It’s been a while since I participated in the monthly Mixology Monday, but as I finished up my recent collection of La Cage Aux Folles cocktails I happened upon the announcement on Cocktail Virgin and it fit in nicely with what I like to drink as well as a problem I was looking to solve.
The problem begins with an explanation. For those who have just come to the site and don’t know me, I am an actor on the side and in the aforementioned La Cage production I was lucky enough to be playing Albin, who works in the club in drag as Zaza (for those who don’t know La Cage, but know of The Birdcage, which was based on the same play, Albin was the character that Nathan Lane played in the movie). Just for some high heeled kicks, here’s a pic of me in the performance:
Now, there already exists a cocktail called the Zaza, which is also (or more commonly) known as the Dubonnet Cocktail. It’s 2 parts gin to 1 part Dubonnet with a twist, and I don’t like it at all. So I thought I might make an “Improved Zaza,” which is the time that I stumbled upon the current Mixology Monday post. Here it is:
For this theme, actuate it any way you’d like as long as the drink resembles a Manhattan. Want to take 19th century Manhattan recipes or variations to the test? Want to figure out what the best whiskey to vermouth pairings and ratios are? Or perhaps subbing out the whiskey or vermouth for another ingredient or adding in a liqueur or other modifier or so to the mix? Awesome, you’re right on track! There are plenty of Manhattan and Manhattan variations out there in the literature, and there’s plenty of room to explore and tinker if that’s your thing, too.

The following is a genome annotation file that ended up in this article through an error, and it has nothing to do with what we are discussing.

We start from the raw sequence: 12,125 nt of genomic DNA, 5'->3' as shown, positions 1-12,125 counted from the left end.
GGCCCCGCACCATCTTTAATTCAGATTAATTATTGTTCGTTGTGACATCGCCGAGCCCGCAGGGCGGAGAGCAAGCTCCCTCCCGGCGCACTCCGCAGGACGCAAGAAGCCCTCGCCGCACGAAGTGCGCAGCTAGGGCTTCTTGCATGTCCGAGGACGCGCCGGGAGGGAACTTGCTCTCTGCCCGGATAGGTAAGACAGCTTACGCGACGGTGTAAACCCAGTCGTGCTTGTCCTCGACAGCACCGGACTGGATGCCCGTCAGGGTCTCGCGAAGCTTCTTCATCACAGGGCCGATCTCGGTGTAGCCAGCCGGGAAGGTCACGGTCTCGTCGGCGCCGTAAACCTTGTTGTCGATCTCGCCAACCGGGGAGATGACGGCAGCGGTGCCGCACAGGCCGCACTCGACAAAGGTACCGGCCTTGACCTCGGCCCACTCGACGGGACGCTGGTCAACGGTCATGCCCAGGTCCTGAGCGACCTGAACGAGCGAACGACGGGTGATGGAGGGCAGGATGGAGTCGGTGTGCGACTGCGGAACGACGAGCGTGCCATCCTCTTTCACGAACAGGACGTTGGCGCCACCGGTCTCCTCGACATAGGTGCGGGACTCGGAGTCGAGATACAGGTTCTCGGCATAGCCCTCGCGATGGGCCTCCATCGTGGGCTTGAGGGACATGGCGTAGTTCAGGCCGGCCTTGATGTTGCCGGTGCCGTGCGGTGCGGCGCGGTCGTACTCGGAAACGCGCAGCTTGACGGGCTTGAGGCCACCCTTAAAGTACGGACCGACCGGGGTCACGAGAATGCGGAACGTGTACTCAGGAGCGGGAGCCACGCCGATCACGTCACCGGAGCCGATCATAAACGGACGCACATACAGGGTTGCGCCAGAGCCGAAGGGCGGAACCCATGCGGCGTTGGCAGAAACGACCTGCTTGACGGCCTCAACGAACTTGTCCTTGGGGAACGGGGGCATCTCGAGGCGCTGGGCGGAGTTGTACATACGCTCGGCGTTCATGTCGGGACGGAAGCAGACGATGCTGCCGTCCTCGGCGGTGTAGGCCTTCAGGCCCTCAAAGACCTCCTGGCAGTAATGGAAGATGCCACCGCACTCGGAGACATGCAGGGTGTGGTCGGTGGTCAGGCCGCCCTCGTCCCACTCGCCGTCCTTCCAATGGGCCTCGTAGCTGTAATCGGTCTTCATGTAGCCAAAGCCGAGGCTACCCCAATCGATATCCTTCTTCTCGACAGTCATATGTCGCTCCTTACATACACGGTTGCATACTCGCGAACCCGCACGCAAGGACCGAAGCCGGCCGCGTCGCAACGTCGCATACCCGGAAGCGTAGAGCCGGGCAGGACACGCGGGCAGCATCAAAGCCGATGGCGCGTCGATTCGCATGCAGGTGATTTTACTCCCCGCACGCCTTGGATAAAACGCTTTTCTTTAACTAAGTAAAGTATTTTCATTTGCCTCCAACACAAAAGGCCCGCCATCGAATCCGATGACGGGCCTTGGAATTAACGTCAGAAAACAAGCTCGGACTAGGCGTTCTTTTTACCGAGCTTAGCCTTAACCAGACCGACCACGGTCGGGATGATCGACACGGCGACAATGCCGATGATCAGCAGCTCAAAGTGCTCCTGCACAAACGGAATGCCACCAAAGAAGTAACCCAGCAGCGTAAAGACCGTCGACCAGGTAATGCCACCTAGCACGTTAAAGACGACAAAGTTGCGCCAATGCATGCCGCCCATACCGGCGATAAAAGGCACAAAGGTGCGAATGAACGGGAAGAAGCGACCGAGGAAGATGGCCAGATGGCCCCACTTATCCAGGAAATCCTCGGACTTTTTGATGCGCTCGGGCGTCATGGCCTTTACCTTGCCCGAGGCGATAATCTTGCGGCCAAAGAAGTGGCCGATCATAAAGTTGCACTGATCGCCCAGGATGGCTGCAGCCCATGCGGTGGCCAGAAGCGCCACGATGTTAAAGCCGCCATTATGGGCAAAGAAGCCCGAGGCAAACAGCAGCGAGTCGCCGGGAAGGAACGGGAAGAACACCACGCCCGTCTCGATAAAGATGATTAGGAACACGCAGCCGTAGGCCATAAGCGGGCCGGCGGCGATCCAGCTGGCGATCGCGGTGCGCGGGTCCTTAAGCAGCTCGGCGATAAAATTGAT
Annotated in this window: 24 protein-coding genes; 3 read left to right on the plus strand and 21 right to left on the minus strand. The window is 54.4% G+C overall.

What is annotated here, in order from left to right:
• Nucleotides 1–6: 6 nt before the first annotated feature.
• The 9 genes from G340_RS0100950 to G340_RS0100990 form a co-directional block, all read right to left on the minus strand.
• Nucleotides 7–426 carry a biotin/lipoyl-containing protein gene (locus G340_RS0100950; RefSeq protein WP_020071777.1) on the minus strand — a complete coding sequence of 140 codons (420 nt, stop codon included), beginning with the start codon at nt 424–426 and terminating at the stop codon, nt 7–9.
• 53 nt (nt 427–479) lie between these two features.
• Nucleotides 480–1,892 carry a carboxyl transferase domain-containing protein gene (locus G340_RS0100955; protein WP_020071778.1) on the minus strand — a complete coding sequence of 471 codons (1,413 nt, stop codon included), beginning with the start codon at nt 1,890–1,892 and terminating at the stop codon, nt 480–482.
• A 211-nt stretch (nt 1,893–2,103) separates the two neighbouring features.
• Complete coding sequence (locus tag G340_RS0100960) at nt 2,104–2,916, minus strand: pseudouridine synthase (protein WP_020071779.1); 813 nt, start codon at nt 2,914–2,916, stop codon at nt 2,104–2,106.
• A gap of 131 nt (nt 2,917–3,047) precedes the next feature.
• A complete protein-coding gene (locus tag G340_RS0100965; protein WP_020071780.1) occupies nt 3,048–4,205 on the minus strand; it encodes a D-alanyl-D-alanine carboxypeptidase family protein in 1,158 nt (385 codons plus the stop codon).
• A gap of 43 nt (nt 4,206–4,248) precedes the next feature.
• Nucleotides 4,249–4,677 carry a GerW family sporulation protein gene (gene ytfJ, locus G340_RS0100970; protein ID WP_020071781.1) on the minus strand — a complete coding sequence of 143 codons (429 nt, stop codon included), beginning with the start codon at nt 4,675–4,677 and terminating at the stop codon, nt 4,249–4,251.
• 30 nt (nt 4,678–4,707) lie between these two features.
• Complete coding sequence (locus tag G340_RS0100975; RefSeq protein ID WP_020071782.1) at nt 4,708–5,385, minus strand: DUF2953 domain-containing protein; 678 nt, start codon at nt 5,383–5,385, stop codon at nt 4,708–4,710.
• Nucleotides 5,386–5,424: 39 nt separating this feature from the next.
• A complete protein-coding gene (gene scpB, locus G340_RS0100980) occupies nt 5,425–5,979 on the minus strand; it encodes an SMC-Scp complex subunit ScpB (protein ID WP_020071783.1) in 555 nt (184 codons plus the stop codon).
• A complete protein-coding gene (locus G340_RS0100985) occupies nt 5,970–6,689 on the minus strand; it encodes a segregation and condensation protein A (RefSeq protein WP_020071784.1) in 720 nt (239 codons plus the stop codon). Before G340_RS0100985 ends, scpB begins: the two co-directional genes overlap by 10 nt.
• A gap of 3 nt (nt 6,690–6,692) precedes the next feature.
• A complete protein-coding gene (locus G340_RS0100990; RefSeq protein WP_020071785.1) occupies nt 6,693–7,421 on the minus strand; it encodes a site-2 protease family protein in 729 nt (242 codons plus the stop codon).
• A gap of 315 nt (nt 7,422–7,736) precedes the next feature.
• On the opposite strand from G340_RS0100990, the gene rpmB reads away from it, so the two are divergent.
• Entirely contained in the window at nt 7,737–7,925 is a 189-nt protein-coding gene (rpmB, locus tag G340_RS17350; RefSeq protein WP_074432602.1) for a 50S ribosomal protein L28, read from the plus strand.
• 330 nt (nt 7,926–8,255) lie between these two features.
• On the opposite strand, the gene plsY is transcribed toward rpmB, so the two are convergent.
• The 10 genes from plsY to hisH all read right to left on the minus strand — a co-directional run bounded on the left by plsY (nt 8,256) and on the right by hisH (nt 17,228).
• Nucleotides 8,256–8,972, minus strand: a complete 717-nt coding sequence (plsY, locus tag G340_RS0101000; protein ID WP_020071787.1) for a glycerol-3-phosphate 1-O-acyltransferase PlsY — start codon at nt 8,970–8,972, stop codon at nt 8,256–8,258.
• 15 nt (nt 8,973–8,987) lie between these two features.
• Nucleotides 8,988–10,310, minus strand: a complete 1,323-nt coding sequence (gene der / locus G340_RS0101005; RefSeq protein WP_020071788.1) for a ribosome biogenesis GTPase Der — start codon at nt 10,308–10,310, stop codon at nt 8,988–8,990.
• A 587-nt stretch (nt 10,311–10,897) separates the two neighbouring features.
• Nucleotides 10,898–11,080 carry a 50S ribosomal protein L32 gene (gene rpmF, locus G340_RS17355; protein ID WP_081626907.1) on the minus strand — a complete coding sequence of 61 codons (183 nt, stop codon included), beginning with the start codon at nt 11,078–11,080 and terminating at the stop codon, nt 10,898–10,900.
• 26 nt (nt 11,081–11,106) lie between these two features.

Since with a Manhattan we have the same 2:1 ratio (plus some bitters) I thought that making the Zaza more like a Manhattan was just the thing to kill two birds, so to speak. I went through a number of variations with gin, exploring a bit with St. George’s Dry Rye (and the aged version as well). In the end, I just wanted the whiskey with the vermouth, so I turned back to rye.
Of course, rye and vermouth itself, even Dubonnet, isn’t straying too far from your classic Manhattan, so I had the thought of making a bit of a tweaked composite of not only the Manhattan, but two of my other favorite cocktails, the Boulevardier and the Vieux Carre. I thought this might be a nice additional nod to the show since Albin is actually three distinct characters within the piece — Albin, Zaza and Mother. And so I came to the Saint-Tropez:
- 1.5 oz. Rye
- 1.0 oz. Dubonnet
- 0.5 oz. Cognac
- 0.25 oz. Campari
- 2 dashes Peychaud’s
Stir with ice and strain into old fashioned over ice. Spritz a little Absinthe on top for, you know, Molin Rouge.
OK, you got me. I threw in a little Sazerac as well. As for the name, I took it from the setting of the musical. Another St-Tropez cocktail already exists, but c’est la vie.